Richard Stickler, the acting assistant secretary of the U.S. Mine Safety and Health Administration, on Friday responded to criticism regarding his handling of the Crandall Canyon disaster and his agency's failure to ensure safe mining practices at the Emery County mine.
During a meeting with the Deseret News editorial board, Stickler said his goal is to change the culture in the mining industry to make mining safer.
A report by an independent review team within the Labor Department, released late Thursday, chastised MSHA for multiple failures during the approval process for the Crandall Canyon Mine's operation plan, as well as during inspections and in the rescue attempt after the August 2007 collapses. Six miners were killed when pillars collapsed in the mine, and their bodies were never recovered. Ten days later, three rescuers died in another collapse. The mine was then permanently closed.
Stickler said Friday that the mine's plan was reviewed by a supervisor at MSHA's Denver office but should have also been reviewed by someone with more computer modeling and technical expertise at the agency's Safety and Health Technology Center in Pittsburgh.
"In order to catch that failure that occurred at Crandall Canyon, one would have had to do the kind of analysis that we did in the accident investigation," he said.
He also blamed the mistake in part on improper application and interpretation of the computer model by the engineers at Agapito Associates, as well as inadequate expertise from the MSHA supervisor responsible at the time.
Stickler said that supervisor is no longer with the agency, and newly implemented policies should address that issue in the future to prevent another Crandall Canyon disaster.
MSHA on Thursday said it had proposed a record $1.6 million fine against mine operator Genwal Resources Inc. for violations directly related to the Crandall Canyon collapses. Genwal is owned by Murray Energy's Chief Executive Officer Robert Murray.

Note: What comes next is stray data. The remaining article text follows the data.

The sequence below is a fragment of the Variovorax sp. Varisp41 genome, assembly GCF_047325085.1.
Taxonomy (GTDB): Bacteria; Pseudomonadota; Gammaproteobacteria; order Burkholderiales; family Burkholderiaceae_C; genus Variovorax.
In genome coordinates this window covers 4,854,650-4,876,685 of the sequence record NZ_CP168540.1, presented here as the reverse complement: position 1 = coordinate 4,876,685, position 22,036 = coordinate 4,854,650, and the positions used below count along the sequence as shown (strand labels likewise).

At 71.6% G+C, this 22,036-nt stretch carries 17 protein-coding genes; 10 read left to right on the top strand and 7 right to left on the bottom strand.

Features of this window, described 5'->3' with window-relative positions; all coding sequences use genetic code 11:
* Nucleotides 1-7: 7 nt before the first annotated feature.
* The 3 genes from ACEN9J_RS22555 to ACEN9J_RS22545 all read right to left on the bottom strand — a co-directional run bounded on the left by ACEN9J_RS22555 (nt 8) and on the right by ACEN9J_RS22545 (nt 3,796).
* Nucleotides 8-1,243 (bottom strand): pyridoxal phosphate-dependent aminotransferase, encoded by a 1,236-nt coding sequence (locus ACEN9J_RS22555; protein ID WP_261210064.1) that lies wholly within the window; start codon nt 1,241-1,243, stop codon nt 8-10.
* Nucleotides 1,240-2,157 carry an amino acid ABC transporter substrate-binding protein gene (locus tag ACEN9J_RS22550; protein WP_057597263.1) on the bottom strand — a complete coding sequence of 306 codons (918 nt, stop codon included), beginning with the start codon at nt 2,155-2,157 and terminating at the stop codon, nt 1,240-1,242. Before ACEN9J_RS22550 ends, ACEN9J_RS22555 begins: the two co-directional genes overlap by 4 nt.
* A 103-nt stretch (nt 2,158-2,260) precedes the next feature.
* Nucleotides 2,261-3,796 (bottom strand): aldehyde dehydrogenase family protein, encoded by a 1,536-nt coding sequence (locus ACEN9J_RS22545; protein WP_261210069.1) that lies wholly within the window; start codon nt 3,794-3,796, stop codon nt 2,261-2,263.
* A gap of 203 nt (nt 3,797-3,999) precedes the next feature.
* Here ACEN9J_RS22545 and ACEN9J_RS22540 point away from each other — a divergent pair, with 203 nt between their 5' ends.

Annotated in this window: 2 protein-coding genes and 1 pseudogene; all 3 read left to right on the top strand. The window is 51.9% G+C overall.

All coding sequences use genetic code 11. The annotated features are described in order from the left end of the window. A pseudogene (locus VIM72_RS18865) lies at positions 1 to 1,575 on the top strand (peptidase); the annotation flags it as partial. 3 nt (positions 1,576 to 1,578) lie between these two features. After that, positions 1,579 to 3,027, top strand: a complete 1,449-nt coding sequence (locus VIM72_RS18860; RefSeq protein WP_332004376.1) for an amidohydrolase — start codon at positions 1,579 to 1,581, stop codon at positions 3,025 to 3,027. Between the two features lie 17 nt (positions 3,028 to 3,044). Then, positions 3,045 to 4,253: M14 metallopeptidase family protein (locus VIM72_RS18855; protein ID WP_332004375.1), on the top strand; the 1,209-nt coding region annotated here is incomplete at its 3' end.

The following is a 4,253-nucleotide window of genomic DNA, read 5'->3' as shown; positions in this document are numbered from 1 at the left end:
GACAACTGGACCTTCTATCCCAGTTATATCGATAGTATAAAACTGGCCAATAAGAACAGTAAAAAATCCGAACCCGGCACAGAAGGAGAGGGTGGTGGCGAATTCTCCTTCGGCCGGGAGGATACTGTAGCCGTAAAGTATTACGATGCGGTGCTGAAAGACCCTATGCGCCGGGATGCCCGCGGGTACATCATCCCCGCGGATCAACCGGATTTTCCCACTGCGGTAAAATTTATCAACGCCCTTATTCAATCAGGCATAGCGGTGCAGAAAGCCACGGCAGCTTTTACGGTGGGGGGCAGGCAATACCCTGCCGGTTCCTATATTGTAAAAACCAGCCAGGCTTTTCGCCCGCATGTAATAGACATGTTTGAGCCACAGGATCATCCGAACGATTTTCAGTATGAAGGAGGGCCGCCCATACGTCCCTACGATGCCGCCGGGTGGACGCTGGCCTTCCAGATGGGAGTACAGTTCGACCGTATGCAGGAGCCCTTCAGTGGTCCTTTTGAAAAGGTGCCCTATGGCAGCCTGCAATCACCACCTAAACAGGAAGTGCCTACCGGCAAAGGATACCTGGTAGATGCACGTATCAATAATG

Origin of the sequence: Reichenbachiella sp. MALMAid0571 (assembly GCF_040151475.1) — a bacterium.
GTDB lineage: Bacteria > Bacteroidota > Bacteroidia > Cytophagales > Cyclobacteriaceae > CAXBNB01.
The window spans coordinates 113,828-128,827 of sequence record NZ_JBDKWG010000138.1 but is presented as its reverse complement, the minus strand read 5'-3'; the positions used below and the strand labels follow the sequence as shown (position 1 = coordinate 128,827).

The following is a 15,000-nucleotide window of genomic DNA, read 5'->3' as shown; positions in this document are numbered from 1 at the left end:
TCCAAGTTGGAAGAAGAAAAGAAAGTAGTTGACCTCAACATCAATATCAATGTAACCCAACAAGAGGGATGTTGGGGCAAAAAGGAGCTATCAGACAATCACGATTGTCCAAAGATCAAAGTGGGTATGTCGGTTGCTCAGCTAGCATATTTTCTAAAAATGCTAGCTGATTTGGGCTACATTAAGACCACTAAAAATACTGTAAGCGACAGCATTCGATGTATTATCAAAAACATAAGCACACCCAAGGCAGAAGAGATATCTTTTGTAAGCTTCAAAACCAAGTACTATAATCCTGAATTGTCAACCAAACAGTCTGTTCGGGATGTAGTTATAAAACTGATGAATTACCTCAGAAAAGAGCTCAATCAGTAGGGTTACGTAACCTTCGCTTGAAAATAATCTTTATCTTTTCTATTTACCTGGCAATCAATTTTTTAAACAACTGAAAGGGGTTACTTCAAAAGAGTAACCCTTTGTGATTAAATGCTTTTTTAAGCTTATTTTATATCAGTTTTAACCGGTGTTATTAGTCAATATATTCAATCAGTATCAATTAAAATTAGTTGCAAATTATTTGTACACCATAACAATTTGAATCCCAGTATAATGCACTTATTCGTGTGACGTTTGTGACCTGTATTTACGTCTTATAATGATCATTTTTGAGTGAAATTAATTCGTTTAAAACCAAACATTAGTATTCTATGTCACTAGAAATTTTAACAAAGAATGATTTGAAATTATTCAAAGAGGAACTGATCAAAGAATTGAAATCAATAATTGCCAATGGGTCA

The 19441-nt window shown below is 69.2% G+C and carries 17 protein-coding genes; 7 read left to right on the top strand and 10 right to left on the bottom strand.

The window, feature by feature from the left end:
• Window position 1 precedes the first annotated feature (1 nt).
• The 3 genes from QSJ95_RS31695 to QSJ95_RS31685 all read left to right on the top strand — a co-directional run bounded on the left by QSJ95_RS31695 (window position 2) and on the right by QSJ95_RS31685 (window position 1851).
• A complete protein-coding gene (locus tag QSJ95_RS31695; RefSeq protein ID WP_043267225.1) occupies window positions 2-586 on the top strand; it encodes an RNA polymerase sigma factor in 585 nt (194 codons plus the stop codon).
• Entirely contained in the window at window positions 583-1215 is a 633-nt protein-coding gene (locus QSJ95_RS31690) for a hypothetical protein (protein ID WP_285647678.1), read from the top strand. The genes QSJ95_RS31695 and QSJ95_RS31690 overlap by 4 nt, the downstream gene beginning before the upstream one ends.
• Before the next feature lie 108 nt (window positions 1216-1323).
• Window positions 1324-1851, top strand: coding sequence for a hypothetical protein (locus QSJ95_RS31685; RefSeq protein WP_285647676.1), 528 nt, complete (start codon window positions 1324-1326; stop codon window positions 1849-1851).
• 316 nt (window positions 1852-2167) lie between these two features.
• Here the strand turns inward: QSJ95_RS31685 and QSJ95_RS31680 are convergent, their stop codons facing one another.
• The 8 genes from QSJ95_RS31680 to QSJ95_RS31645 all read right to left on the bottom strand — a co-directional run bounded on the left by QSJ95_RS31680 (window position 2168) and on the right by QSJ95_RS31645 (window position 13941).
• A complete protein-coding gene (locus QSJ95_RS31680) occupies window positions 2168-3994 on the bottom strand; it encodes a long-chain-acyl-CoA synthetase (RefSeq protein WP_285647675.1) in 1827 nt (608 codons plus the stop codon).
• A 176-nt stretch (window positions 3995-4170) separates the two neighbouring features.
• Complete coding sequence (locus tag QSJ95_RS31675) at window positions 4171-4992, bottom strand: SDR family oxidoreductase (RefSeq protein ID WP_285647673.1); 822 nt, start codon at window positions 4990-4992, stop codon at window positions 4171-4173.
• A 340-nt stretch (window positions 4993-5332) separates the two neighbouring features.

U.S. Rep. George Miller, D. Calif., who is chairman of the House Education and Labor Committee, issued a statement Thursday in response to the report.
"Murray Energy should not have proposed the flawed retreat mining plan, and MSHA should not have approved the plan," Miller said. "It is clear that Murray Energy is an outlaw company that recklessly endangered its employees' lives. It is tragic that the deaths of six miners and three rescuers resulted from the reckless actions of a few individuals and inadequate MSHA oversight."
Miller said Murray Energy could face criminal charges: "I am confident that MSHA's additional evidence in support of our criminal referral will provide further assistance to the Department of Justice in aggressively pursuing this criminal matter."
The MSHA and Labor Department reports also drew attention from Utah leaders, including the governor.
"These reports confirmed our worst suspicion: that no mining should have been taking place at the Crandall Canyon Mine due to unsafe conditions. There must be accountability on all levels," said Utah Governor Jon Huntsman Jr. in a prepared statement. "State officials and our newly established Office of Coal Mine Safety are currently reviewing these two reports with an eye toward ensuring that unnecessary tragedies like Crandall Canyon do not occur again."
Stickler on Friday admitted that his tenure at MSHA has not been an easy one, with several fatal mine incidents occurring on his watch. He said despite the criticisms over the agency's handling of the Crandall Canyon incident, he does not regret his decision to come out of retirement to accept his current appointment two years ago."I was an underground miner, I love miners, I respect them and to be asked to serve and say no I won't do it," he said. "I just hope that in January, nobody asks me again."
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